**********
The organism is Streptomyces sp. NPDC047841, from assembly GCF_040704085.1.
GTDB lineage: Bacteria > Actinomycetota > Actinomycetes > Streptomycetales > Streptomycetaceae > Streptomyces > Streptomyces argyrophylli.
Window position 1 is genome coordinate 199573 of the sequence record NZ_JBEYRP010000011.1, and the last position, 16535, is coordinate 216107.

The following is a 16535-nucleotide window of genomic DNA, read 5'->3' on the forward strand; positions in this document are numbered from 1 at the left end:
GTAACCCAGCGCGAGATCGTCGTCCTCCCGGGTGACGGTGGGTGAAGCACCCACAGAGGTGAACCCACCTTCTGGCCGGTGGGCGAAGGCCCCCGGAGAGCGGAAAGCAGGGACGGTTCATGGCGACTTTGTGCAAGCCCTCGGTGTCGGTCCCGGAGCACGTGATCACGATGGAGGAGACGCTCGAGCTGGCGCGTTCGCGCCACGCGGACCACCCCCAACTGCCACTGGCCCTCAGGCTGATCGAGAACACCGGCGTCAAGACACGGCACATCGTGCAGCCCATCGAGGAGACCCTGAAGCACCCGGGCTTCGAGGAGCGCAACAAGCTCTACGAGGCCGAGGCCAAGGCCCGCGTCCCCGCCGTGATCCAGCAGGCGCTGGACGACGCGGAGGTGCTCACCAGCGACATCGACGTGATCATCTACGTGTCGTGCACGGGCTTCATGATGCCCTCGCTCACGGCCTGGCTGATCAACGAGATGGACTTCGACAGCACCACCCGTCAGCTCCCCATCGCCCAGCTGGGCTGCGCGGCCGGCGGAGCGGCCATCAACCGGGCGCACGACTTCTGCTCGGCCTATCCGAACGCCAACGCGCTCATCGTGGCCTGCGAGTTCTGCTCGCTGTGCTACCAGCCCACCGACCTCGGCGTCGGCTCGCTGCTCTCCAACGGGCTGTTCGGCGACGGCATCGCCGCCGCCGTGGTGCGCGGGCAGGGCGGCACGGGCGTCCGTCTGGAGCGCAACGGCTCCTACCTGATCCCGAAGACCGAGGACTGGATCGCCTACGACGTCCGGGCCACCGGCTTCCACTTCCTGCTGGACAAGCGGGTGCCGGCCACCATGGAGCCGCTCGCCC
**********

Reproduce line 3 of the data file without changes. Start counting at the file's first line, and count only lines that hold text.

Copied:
Window position 1 is genome coordinate 199573 of the sequence record NZ_JBEYRP010000011.1, and the last position, 16535, is coordinate 216107.